“After several months of researching, Di Bella[a Queensland company and Australia’slargest specialty roaster] literally came to us.We were in the store renovating and the DiBella car drove past and the rep had stoppedto chat to our new landlord. I am thrilled withboth the quality of the coffee and the supportof the company and at the time they onlyhad 16 accounts in Perth – so it ticked all theboxes for us.”
After opening earlier this year, cookieDough Biscuits’ reputation now surpassesits name – it’s considered both a standalone coffee destination and a destination cookieshop in a permanent location on GeorgeStreet, East Fremantle.
Since opening, the shop has hosted acoffee master class, where customerslearn about coffee from crop to cup, and the baked menu has expanded to 19flavours, including walnut espresso andmocha, which combines the best ofboth worlds. The kitchen also serves upcafé-style breakfasts and lunches andhas become a favourite spot for localsand day-trippers keen to make the mostof the port city.
During its opening hours, it’s rare to finda moment when the ovens aren’t baking,the stovetops aren’t firing and the coffeemachines aren’t grinding. Business, Lisasays, is booming.
“coffee is essential to our business.People know coffee – it’s a social aswell as a need product – so if you don’tget it right it can really be detrimental toeverything else you do,” she says.
“It’s funny, I have noticed our regulars who have been coming in just for a coffee are now saying, ‘I’d better try a cookie,’ and they’re surprised by how much they love them. Business just grows from there.”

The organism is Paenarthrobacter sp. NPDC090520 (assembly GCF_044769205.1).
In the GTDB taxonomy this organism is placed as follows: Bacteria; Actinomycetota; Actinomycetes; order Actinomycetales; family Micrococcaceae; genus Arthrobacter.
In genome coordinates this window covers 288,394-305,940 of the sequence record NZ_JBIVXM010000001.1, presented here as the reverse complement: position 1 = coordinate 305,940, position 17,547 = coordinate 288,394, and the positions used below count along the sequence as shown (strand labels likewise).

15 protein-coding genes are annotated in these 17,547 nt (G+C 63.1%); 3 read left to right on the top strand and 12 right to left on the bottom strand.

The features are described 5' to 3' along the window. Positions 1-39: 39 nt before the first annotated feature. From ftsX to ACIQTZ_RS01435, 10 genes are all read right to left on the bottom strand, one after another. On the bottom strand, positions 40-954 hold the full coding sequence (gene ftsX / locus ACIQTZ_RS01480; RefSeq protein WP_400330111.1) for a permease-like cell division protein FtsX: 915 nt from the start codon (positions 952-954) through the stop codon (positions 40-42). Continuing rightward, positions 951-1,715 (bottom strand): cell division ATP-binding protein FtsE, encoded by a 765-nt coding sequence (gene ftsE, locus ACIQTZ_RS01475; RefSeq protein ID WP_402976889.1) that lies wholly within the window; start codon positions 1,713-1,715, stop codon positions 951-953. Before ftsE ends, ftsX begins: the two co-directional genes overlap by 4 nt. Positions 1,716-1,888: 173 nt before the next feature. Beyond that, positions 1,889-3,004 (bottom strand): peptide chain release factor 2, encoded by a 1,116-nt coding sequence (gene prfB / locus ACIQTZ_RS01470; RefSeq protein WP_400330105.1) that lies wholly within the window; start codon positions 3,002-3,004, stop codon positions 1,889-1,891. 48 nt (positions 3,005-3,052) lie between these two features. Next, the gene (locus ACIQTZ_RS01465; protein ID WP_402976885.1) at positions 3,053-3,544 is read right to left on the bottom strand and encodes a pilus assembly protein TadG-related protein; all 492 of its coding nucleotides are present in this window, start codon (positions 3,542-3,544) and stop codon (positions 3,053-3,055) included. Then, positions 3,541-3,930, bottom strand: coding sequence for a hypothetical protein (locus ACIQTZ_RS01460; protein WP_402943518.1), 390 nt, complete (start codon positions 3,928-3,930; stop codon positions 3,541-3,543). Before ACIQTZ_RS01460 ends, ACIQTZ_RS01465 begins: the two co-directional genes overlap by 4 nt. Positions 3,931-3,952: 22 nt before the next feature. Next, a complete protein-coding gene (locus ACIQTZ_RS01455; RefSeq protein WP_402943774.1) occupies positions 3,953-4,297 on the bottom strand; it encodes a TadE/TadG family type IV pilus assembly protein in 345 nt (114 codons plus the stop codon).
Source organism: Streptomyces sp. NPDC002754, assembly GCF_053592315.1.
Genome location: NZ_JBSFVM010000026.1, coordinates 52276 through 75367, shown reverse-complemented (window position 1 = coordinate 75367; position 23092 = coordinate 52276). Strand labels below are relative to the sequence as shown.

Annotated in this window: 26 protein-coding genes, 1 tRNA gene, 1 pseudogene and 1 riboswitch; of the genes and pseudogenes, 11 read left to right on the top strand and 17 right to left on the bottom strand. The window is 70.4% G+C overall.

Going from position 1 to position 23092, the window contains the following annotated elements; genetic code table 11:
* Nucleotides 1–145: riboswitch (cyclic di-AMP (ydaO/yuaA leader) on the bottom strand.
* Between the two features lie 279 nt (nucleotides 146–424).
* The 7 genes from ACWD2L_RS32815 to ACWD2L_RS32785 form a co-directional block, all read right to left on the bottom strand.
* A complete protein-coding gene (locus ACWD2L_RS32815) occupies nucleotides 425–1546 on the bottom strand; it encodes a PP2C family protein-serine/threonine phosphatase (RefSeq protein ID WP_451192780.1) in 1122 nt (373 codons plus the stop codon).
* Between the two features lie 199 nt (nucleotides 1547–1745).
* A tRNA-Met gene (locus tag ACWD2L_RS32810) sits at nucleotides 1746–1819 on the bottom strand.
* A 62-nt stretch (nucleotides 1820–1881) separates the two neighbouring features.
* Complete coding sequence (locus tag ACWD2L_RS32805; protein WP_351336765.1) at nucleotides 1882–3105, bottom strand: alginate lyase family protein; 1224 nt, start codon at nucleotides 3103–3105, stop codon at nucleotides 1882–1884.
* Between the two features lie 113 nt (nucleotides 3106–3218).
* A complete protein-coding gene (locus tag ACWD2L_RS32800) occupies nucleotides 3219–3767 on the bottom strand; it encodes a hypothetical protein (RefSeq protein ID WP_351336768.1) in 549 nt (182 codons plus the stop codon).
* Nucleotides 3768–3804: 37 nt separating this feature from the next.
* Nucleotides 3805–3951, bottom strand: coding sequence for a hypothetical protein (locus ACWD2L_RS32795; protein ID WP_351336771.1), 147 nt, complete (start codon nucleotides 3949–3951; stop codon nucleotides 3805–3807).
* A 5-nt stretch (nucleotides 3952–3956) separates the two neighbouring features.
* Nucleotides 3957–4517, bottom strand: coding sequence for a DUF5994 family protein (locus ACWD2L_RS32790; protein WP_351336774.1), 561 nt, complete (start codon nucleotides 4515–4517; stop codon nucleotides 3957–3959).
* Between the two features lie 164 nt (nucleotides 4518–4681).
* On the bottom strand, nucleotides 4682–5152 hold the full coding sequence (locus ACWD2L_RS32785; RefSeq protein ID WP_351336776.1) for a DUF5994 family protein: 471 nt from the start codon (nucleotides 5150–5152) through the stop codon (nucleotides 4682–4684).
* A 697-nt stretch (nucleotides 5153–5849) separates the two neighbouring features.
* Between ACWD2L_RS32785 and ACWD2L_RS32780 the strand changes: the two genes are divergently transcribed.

The Perfect Pour: Penrith, NSW
Melissa Hall (pictured) has been making coffees for Muffin Break in Penrith for the past six years. Earlier this year she was crowned the Australasian Foodco Barista Champion, where her four cappuccinos, four espressos and four signature drinks were considered the best in Australia and New Zealand. Here she shares some of her coffee-making wisdom:
Tell us about the first time you ever made a cup of coffee:
The first time anyone steps up to a professional coffee machine is an intimidating experience. The first coffee I ever prepared was stressful because we had a line of customers and I was afraid I wouldn’t be able to produce a coffee that was up to the high-standards of the other Muffin Break baristas. Unfortunately I didn’t submerge the steam wand enough and milk spilt everywhere – but I definitely learnt from the experience and never made that mistake again!
How much training have you gone through to get to where you are today?
I’ve made coffee in-store for six years now and for the past three years have spent almost all day, every day perfecting my barista skills. Muffin Break provides extensive training for all baristas, not only when we first start working but also at regular intervals to ensure we are kept up-to-date with all coffee trends and innovations.